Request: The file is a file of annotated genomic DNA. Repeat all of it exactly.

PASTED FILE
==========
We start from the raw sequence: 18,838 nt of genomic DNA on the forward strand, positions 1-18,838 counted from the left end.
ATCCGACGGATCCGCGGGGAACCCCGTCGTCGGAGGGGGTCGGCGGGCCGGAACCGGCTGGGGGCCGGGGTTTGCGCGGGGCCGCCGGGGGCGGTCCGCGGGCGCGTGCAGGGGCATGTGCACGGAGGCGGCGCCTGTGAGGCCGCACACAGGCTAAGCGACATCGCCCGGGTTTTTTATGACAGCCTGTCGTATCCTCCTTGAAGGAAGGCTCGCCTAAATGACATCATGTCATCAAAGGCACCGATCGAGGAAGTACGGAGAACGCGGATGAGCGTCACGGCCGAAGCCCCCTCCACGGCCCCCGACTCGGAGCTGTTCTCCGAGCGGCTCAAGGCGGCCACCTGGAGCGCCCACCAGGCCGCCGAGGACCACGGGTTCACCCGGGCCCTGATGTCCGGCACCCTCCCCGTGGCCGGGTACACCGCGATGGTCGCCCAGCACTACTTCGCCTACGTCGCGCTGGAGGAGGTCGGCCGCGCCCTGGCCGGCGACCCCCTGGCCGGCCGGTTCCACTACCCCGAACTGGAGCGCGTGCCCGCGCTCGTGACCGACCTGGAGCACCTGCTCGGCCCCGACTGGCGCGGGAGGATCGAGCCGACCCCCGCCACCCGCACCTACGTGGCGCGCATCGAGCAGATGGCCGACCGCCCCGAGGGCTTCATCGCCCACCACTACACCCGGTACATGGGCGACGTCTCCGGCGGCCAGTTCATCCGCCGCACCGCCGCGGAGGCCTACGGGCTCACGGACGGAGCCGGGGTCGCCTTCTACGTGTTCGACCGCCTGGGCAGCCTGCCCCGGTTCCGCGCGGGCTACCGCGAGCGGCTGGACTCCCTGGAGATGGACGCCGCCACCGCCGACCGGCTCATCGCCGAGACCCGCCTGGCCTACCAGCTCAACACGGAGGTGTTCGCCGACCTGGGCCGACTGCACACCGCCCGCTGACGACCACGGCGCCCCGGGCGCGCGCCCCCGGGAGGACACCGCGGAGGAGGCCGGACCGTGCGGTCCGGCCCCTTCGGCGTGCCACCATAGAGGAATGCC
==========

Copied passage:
We start from the raw sequence: 18,838 nt of genomic DNA on the forward strand, positions 1-18,838 counted from the left end.
ATCCGACGGATCCGCGGGGAACCCCGTCGTCGGAGGGGGTCGGCGGGCCGGAACCGGCTGGGGGCCGGGGTTTGCGCGGGGCCGCCGGGGGCGGTCCGCGGGCGCGTGCAGGGGCATGTGCACGGAGGCGGCGCCTGTGAGGCCGCACACAGGCTAAGCGACATCGCCCGGGTTTTTTATGACAGCCTGTCGTATCCTCCTTGAAGGAAGGCTCGCCTAAATGACATCATGTCATCAAAGGCACCGATCGAGGAAGTACGGAGAACGCGGATGAGCGTCACGGCCGAAGCCCCCTCCACGGCCCCCGACTCGGAGCTGTTCTCCGAGCGGCTCAAGGCGGCCACCTGGAGCGCCCACCAGGCCGCCGAGGACCACGGGTTCACCCGGGCCCTGATGTCCGGCACCCTCCCCGTGGCCGGGTACACCGCGATGGTCGCCCAGCACTACTTCGCCTACGTCGCGCTGGAGGAGGTCGGCCGCGCCCTGGCCGGCGACCCCCTGGCCGGCCGGTTCCACTACCCCGAACTGGAGCGCGTGCCCGCGCTCGTGACCGACCTGGAGCACCTGCTCGGCCCCGACTGGCGCGGGAGGATCGAGCCGACCCCCGCCACCCGCACCTACGTGGCGCGCATCGAGCAGATGGCCGACCGCCCCGAGGGCTTCATCGCCCACCACTACACCCGGTACATGGGCGACGTCTCCGGCGGCCAGTTCATCCGCCGCACCGCCGCGGAGGCCTACGGGCTCACGGACGGAGCCGGGGTCGCCTTCTACGTGTTCGACCGCCTGGGCAGCCTGCCCCGGTTCCGCGCGGGCTACCGCGAGCGGCTGGACTCCCTGGAGATGGACGCCGCCACCGCCGACCGGCTCATCGCCGAGACCCGCCTGGCCTACCAGCTCAACACGGAGGTGTTCGCCGACCTGGGCCGACTGCACACCGCCCGCTGACGACCACGGCGCCCCGGGCGCGCGCCCCCGGGAGGACACCGCGGAGGAGGCCGGACCGTGCGGTCCGGCCCCTTCGGCGTGCCACCATAGAGGAATGCC